And eventually. Kant showed that that question is incoherent. But I thought causality was one of those categories that we were forbidden under pain of contradiction to attribute to things-in-themselves. First of all. Now of course there are obvious problems with this theory. So now our picture is like this: Here I am in my phenomenal theater. It was a doctrine that had some currency after Kant. The answer.
And in fact. How can I be sure that the projector. There are really three main premises that get us to the point we have arrived at: The phenomena are all mental. When Kant realized that the mind itself contributes to the phenomena. Remember the raw data Kant was worried about.
You put 1 and 2 together. In terms of our movie-theater model. So I think it will be useful to review how we got here. This is the point of the doctrine of constitution. But now the story has changed. By itself. The whole phenomenal world I am aware of is simply a story the mind is telling itself — the mind itself is the cause of it. Kant still wanted to have some kind of thing-in-itself outside the theater.
It inevitably leads to absurdity and contradiction to try to talk about things-in- themselves. In order to do this. It contributes a perspective or point of view that. We can already see some glimmerings of what is to come in the later sections of The Idea of Phenomenology. In his early philosophy. They were attracted by the promise of the way out of the seemingly inevitable idealism.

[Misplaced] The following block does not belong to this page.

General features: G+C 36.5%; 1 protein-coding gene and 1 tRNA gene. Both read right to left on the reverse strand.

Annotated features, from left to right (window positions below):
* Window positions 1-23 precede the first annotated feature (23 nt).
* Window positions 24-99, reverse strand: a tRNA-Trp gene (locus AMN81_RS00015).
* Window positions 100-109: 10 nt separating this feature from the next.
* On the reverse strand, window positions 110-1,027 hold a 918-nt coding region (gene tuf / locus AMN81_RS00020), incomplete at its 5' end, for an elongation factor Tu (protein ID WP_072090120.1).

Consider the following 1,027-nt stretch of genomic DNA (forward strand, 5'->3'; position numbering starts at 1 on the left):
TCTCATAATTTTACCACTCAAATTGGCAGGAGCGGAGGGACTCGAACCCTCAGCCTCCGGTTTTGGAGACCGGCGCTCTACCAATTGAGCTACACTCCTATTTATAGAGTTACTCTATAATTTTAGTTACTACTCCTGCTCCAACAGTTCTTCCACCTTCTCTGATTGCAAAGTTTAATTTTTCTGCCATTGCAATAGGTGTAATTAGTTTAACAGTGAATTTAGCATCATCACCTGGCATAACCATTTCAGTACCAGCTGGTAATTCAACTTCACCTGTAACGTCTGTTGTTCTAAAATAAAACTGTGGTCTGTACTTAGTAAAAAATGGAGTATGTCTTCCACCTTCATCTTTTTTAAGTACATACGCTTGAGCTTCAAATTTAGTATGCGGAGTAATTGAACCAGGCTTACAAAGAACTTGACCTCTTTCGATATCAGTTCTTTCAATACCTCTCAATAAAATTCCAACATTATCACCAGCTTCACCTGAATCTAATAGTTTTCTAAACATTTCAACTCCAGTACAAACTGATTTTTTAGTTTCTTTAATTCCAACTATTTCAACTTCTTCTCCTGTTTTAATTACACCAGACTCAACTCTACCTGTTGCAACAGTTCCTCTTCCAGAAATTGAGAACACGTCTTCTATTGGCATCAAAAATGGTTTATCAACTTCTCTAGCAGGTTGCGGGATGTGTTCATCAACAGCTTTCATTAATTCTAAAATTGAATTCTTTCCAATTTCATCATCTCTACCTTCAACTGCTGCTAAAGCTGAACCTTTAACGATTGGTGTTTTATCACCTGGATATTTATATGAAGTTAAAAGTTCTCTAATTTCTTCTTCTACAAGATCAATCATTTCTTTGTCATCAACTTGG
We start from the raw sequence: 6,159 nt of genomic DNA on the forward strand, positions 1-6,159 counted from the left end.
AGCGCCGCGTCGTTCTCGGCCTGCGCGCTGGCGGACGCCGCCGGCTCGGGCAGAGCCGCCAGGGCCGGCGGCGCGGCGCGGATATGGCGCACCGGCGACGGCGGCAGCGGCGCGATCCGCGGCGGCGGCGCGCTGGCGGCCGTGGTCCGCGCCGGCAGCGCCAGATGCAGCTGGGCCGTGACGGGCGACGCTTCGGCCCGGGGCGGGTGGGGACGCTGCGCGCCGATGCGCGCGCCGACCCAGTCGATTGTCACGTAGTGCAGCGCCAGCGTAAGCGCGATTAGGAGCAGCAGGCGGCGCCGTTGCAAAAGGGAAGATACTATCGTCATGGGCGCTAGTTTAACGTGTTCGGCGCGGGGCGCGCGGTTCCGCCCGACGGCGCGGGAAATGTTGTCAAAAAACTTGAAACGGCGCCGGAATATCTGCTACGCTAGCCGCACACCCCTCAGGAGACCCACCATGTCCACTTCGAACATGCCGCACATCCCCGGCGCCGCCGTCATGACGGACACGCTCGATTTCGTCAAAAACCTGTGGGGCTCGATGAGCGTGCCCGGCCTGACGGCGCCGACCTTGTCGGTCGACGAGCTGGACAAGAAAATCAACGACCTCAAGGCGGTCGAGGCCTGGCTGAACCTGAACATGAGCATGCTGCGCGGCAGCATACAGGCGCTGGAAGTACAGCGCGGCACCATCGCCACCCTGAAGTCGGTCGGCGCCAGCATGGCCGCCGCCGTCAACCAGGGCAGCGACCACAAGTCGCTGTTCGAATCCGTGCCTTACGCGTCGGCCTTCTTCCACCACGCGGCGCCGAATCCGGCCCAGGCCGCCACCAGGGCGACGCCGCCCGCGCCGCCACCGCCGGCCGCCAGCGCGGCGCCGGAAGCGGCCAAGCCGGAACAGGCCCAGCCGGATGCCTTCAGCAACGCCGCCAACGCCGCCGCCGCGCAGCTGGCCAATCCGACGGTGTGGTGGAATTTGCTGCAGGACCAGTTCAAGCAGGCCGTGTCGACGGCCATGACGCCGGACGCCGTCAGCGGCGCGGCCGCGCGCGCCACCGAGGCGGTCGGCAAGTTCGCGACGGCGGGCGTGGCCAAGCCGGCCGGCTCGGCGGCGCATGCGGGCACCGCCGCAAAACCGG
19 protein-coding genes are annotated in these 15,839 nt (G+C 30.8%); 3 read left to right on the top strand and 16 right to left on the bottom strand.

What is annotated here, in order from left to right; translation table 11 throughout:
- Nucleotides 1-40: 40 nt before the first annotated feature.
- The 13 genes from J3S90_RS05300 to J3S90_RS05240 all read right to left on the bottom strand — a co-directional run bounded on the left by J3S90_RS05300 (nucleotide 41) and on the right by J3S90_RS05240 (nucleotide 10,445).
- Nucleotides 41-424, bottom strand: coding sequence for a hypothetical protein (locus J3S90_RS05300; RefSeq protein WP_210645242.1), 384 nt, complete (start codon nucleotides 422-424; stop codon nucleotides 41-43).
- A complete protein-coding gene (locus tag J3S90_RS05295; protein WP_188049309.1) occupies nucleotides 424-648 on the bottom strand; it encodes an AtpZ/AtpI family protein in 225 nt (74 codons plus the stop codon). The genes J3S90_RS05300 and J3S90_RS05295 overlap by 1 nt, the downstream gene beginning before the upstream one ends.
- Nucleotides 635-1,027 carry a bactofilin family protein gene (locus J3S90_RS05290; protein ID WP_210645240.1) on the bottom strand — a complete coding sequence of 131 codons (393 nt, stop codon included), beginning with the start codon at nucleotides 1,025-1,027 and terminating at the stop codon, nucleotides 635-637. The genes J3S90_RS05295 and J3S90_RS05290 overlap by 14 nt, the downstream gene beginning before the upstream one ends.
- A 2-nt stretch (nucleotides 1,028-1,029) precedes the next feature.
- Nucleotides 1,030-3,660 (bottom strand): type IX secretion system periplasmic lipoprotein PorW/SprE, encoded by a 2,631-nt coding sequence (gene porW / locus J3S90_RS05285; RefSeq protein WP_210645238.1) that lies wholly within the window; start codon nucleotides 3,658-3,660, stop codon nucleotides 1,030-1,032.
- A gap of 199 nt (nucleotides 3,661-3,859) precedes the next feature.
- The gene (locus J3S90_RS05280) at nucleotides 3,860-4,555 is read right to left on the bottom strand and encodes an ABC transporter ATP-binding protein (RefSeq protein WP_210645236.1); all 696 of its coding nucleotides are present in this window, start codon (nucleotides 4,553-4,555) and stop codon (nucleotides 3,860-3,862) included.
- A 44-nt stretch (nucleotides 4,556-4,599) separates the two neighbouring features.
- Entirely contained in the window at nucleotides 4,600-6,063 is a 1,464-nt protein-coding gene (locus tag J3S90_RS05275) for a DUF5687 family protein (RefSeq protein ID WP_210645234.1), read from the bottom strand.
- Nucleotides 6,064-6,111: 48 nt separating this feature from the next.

And he did. He rejected step 2. Husserl had a doctrine that promised to break out of this bind. The doctrine of Constitution. So there developed a split in the phenomenological movement. And then there were the others.
Ingarden and the others must have done so. On the one hand. The Idea of Phenomenology Again After telling the above story. I think we can see that what goes on in The Idea of Phenomenology. The book begins with the astonishing sentence: I have often asked myself why Husserl.
In Lecture I. But he was never able to persuade others of this. For example. It sounds a lot like Descartes. Husserl himself resisted the doctrine. Husserl seemed remarkably incapable of explaining to his students the reasoning that led him to adopt his later idealism. With this as background.
Yet the two disciplines are closely parallel. Husserl says. But when we adopt the natural standpoint. Husserl himself describes all this in a very dry. In that case. I said. See p. Of course p. Husserl was a terrible writer! But it is not hard to see what he is doing. Husserl recognizes p.
Sometimes too we make inductive errors — we infer general hypotheses from the particular data. This is the assumption that. For Husserl. So much for the method we employ from the natural standpoint. When we adopt this attitude.
He is in effect describing scientific method. If it is a matter of logical error in the deductive reasoning. We observe particular objects. But we also employ deductive reasoning. When this happens and when we find it out.
I mention this because Husserl contrasts psychology very sharply with his own phenomenology. This is inductive reasoning. This is the attitude the mind adopts when it is engaged.